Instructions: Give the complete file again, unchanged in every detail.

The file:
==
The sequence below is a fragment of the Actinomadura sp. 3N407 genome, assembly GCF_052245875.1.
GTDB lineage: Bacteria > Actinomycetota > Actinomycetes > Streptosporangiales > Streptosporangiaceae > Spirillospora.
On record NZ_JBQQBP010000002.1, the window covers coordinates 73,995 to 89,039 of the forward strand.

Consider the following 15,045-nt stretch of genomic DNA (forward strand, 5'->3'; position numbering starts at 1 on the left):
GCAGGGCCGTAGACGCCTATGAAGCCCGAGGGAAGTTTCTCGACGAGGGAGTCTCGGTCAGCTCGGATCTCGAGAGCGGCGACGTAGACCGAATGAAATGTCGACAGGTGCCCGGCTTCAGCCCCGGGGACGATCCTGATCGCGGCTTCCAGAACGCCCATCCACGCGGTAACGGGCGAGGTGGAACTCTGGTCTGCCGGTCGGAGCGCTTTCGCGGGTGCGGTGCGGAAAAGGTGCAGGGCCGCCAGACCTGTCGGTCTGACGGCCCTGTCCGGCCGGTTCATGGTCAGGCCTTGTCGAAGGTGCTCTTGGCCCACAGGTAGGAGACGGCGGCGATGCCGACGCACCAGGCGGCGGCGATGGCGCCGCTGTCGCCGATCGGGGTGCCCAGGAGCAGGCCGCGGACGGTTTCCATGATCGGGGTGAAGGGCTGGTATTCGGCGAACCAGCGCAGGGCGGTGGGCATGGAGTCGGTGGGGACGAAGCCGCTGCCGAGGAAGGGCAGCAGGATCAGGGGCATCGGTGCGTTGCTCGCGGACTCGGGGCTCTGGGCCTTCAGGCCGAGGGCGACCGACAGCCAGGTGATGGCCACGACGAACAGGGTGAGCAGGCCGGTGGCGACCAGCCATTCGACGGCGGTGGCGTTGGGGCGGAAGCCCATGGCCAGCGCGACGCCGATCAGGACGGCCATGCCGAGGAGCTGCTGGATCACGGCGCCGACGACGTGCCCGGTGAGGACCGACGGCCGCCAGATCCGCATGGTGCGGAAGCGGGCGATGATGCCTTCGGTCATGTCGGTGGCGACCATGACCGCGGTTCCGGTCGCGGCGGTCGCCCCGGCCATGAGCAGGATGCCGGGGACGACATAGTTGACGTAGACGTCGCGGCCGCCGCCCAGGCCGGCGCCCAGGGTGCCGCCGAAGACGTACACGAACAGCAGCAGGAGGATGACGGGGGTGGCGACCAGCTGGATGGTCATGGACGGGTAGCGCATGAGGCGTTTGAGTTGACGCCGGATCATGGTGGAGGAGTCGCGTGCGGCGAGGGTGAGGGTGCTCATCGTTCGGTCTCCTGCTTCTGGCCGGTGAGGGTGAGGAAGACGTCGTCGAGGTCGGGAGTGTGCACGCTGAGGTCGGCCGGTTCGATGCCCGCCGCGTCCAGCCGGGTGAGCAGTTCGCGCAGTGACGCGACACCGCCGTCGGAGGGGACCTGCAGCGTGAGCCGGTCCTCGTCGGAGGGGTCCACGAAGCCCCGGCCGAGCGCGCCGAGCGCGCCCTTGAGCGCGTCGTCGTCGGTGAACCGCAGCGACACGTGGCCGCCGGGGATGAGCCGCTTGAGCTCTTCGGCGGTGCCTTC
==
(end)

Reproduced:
The sequence below is a fragment of the Actinomadura sp. 3N407 genome, assembly GCF_052245875.1.
GTDB lineage: Bacteria > Actinomycetota > Actinomycetes > Streptosporangiales > Streptosporangiaceae > Spirillospora.
On record NZ_JBQQBP010000002.1, the window covers coordinates 73,995 to 89,039 of the forward strand.

Consider the following 15,045-nt stretch of genomic DNA (forward strand, 5'->3'; position numbering starts at 1 on the left):
GCAGGGCCGTAGACGCCTATGAAGCCCGAGGGAAGTTTCTCGACGAGGGAGTCTCGGTCAGCTCGGATCTCGAGAGCGGCGACGTAGACCGAATGAAATGTCGACAGGTGCCCGGCTTCAGCCCCGGGGACGATCCTGATCGCGGCTTCCAGAACGCCCATCCACGCGGTAACGGGCGAGGTGGAACTCTGGTCTGCCGGTCGGAGCGCTTTCGCGGGTGCGGTGCGGAAAAGGTGCAGGGCCGCCAGACCTGTCGGTCTGACGGCCCTGTCCGGCCGGTTCATGGTCAGGCCTTGTCGAAGGTGCTCTTGGCCCACAGGTAGGAGACGGCGGCGATGCCGACGCACCAGGCGGCGGCGATGGCGCCGCTGTCGCCGATCGGGGTGCCCAGGAGCAGGCCGCGGACGGTTTCCATGATCGGGGTGAAGGGCTGGTATTCGGCGAACCAGCGCAGGGCGGTGGGCATGGAGTCGGTGGGGACGAAGCCGCTGCCGAGGAAGGGCAGCAGGATCAGGGGCATCGGTGCGTTGCTCGCGGACTCGGGGCTCTGGGCCTTCAGGCCGAGGGCGACCGACAGCCAGGTGATGGCCACGACGAACAGGGTGAGCAGGCCGGTGGCGACCAGCCATTCGACGGCGGTGGCGTTGGGGCGGAAGCCCATGGCCAGCGCGACGCCGATCAGGACGGCCATGCCGAGGAGCTGCTGGATCACGGCGCCGACGACGTGCCCGGTGAGGACCGACGGCCGCCAGATCCGCATGGTGCGGAAGCGGGCGATGATGCCTTCGGTCATGTCGGTGGCGACCATGACCGCGGTTCCGGTCGCGGCGGTCGCCCCGGCCATGAGCAGGATGCCGGGGACGACATAGTTGACGTAGACGTCGCGGCCGCCGCCCAGGCCGGCGCCCAGGGTGCCGCCGAAGACGTACACGAACAGCAGCAGGAGGATGACGGGGGTGGCGACCAGCTGGATGGTCATGGACGGGTAGCGCATGAGGCGTTTGAGTTGACGCCGGATCATGGTGGAGGAGTCGCGTGCGGCGAGGGTGAGGGTGCTCATCGTTCGGTCTCCTGCTTCTGGCCGGTGAGGGTGAGGAAGACGTCGTCGAGGTCGGGAGTGTGCACGCTGAGGTCGGCCGGTTCGATGCCCGCCGCGTCCAGCCGGGTGAGCAGTTCGCGCAGTGACGCGACACCGCCGTCGGAGGGGACCTGCAGCGTGAGCCGGTCCTCGTCGGAGGGGTCCACGAAGCCCCGGCCGAGCGCGCCGAGCGCGCCCTTGAGCGCGTCGTCGTCGGTGAACCGCAGCGACACGTGGCCGCCGGGGATGAGCCGCTTGAGCTCTTCGGCGGTGCCTTC